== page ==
Can You Rely on Crowdfunding for Healthcare and Funeral Costs?
by Dan Mattia | January 14, 2019
While illness and death are both facts of life, we’re not always prepared for the financial burden caused by tragedy.
Thankfully, the interconnectivity of the internet has presented a solution to what often feels like the insurmountable costs of healthcare and final expenses: crowdfunding. People have been increasingly relying on crowdfunding sites for memorial costs or healthcare expenses.
What is Crowdfunding?
Crowdfunding is a means for people – family, friends, or even strangers – to donate toward a common cause or “campaign.” Funds raised through crowdfunding can go toward paying down anything, including healthcare costs, covering final expenses, or even giving family or next-of-kin a vacation after a period of illness or mourning.
The cost of medical care and final expenses can quickly add up and overwhelm those expected to pick up the tab.
Medical bills pile up from lost wages and healthcare costs. In fact, an individual without insurance can expect to pay between $150 to $3,000 for a single emergency room visit. For more extensive treatment, the cost of medical care can skyrocket into the tens or hundreds of thousands.
End-of-life expenses are also expensive. The average funeral and burial costs $8,755, but other expenses don’t disappear simply because someone has passed on. Bills like mortgages, credit cards, and car payments remain, often after a substantial reduction in a family’s income and savings.
Crowdfunding has grown so popular and effective that the space is becoming competitive. In early 2018, GoFundMe acquired YouCaring, a smaller rival, and increased its footprint to include over 60 million donors in 19 countries.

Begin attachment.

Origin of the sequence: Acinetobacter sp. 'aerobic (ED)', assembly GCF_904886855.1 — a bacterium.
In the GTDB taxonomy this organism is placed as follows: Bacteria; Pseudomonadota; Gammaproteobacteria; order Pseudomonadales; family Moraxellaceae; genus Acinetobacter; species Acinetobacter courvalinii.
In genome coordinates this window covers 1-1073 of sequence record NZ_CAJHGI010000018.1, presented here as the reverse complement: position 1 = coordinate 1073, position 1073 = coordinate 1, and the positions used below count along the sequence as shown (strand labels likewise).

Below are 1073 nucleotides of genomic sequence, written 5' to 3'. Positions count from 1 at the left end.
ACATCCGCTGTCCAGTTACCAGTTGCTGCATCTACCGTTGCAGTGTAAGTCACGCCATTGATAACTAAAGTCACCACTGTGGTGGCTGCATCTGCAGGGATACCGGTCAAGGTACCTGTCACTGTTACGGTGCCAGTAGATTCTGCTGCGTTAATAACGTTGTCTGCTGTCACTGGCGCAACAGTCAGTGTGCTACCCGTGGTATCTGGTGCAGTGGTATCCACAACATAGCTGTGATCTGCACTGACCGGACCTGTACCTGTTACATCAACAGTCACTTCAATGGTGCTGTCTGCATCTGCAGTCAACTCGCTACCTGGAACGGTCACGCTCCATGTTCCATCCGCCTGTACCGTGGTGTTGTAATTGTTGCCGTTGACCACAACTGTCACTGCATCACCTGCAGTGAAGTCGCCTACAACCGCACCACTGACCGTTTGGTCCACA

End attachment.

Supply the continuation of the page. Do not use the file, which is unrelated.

Smaller and newer crowdfunding platforms like Fund the Funeral have cropped up in an attempt to carve out a niche in the space.
How Does Crowdfunding Reduce the Impact of Tragedy?
GoFundMe campaigns aren’t subject to a platform fee. And with the exception of payment processing fees, organizers have immediate access to incoming donations.
This access helps alleviate growing financial concerns before they become overwhelming, sparing families in the midst of crisis from concern over how to pay bills or meet insurance deductibles.
Crowdfunding can go a long way toward covering the gaps left from being ineligible for government assistance. It can also negate the effects suffered by those without workplace benefits, insurance, or who are denied insurance coverage.
Money earned through crowdfunding can also be used to cover lost wages or supplement compensation plans like workers’ compensation or disability insurance, which often pays out only a portion of an individual’s salary while they recover.
Social fundraising, as crowdfunding is also called, has the potential to rally large communities to a common cause. Once a campaign is shared with a personal network, a compelling campaign can resonate within a community, turning a handful of donors into thousands.
The Downsides of Crowdfunding After a Tragedy